Chapter 2: HRM, Society and The Law

Human Resource Management Day-to-Day

The Black Lives Matter movement and the call for a ‘new’ police

In the Spring of 2020, while the pandemic raged on, people from around the world rallied around a common cause: Black Lives Matter. This social movement has focused on a quest for liberty, justice, and freedom for African-Americans, and more specifically, the need to address police brutality against minorities. Without a doubt, this issue is especially acute in the US, where the use of force by police has reached alarming rates.

However, in Canada, the situation is also concerning as evidenced by these graphs (links to original article):

Diagram showing victims by major police forces. Diagram links to original article. Diagram showing disproportionate victims vs. percentage of population. Diagram links to original article.

The situation in Canada is different than that of the US, as two groups are overwhelmingly over-represented in deadly encounters with the police: blacks and Indigenous people. In Winnipeg, for example, indigenous people represent an average of 10.6 percent of the population, but account for nearly two thirds (over 60%) of deadly encounters with the police. These statistics are troublesome and elected officials are being asked to find solutions. To do so, governments, police forces, and scientists have started to look at the problem in more depth. One of their conclusions, is that as an organization, the police has not kept up with the evolution of the role of its members. For example, as a result of budget cuts to long-term psychiatric care, improvements in treatment, and the philosophy of integration, an increasing number of people with a mental illness live in the community. As a result, police officers are becoming, by default, the informal ‘first responders’ of our mental health system. A comprehensive database assembled by the CBC shows that 70 percent of the people who died at the hands of police struggled with mental health issues or substance abuse, or a combination of both. On a day-to-day basis, police officers are much more likely to have to calm down a homeless schizophrenic individual screaming in the middle of St Catherine Street, than to go on a high speed chase with bank robbers. The need to fill these very different roles puts enormous pressure on police officers: it is important to remember that it is the profession with the highest level of suicide. All of this evidence points to a serious issue and begs the question: How to transform the police force to help it fulfill its new role in society? While the answer to this question is very complex, two HRM processes have been at the center of possible solutions.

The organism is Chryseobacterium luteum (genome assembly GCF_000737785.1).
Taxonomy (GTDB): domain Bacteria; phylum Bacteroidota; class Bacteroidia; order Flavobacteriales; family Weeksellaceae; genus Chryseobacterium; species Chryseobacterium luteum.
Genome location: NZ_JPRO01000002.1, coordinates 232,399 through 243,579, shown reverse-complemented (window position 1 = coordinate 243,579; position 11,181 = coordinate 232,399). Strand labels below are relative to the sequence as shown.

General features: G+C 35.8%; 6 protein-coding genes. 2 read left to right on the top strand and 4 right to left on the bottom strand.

Recruitment and Selection: